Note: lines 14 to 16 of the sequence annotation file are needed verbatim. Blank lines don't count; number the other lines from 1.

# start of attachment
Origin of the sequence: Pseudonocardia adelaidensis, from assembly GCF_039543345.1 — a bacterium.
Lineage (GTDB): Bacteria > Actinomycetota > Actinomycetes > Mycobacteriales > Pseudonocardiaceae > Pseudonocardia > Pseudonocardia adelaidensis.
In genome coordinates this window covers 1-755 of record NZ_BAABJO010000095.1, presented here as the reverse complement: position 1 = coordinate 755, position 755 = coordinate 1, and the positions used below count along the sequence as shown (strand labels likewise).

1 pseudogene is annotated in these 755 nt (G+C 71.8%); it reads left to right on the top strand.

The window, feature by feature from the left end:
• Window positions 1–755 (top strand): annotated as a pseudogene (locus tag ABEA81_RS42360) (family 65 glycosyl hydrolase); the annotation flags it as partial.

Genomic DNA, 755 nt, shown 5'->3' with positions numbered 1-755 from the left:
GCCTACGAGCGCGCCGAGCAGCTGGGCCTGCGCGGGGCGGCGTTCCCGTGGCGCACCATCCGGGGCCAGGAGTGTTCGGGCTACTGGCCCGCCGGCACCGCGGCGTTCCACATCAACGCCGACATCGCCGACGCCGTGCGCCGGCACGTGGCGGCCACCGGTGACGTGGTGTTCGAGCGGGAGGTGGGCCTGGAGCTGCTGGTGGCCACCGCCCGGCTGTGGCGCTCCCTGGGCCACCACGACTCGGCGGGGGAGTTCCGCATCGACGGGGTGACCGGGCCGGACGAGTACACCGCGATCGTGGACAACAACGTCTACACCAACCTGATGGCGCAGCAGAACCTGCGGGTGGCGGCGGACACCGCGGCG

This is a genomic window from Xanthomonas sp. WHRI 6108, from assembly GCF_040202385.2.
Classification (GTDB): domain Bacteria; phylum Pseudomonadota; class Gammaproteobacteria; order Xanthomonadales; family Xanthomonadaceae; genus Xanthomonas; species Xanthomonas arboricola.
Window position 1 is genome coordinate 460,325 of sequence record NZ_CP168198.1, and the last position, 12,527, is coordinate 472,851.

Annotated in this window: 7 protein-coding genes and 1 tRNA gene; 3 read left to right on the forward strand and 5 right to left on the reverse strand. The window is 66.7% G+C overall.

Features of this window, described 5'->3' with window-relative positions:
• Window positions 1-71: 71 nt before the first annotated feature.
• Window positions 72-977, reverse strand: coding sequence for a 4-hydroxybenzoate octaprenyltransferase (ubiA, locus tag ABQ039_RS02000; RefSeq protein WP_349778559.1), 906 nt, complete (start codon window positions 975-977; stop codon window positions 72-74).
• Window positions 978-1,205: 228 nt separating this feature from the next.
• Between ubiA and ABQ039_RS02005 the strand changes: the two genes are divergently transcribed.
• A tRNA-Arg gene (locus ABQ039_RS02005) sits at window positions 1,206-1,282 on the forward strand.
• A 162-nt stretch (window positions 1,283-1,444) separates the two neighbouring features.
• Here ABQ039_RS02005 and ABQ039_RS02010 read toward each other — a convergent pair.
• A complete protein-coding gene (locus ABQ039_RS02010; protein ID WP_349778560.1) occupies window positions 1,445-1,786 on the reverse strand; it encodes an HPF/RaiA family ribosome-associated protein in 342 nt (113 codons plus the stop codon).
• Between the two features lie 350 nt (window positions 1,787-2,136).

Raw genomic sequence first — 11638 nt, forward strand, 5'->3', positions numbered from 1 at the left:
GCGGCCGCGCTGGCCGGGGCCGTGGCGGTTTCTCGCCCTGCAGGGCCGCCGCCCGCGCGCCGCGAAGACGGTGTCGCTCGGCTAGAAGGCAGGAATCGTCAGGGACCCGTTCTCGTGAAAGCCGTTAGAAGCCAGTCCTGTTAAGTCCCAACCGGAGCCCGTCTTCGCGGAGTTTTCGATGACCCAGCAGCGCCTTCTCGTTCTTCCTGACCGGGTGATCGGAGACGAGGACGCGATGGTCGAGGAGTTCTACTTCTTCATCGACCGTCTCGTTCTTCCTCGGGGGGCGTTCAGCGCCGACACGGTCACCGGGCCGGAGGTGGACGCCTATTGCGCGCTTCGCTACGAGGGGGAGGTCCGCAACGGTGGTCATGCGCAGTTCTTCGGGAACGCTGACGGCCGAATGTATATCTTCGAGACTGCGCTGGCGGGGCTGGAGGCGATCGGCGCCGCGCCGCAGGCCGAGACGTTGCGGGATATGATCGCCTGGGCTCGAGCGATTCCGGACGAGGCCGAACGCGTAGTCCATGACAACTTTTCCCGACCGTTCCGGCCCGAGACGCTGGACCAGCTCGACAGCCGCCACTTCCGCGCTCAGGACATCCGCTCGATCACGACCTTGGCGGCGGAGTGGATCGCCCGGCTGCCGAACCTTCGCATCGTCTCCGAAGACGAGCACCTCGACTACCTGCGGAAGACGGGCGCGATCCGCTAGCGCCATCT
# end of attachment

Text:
• Window positions 1-71: 71 nt before the first annotated feature.
• Window positions 72-977, reverse strand: coding sequence for a 4-hydroxybenzoate octaprenyltransferase (ubiA, locus tag ABQ039_RS02000; RefSeq protein WP_349778559.1), 906 nt, complete (start codon window positions 975-977; stop codon window positions 72-74).
• Window positions 978-1,205: 228 nt separating this feature from the next.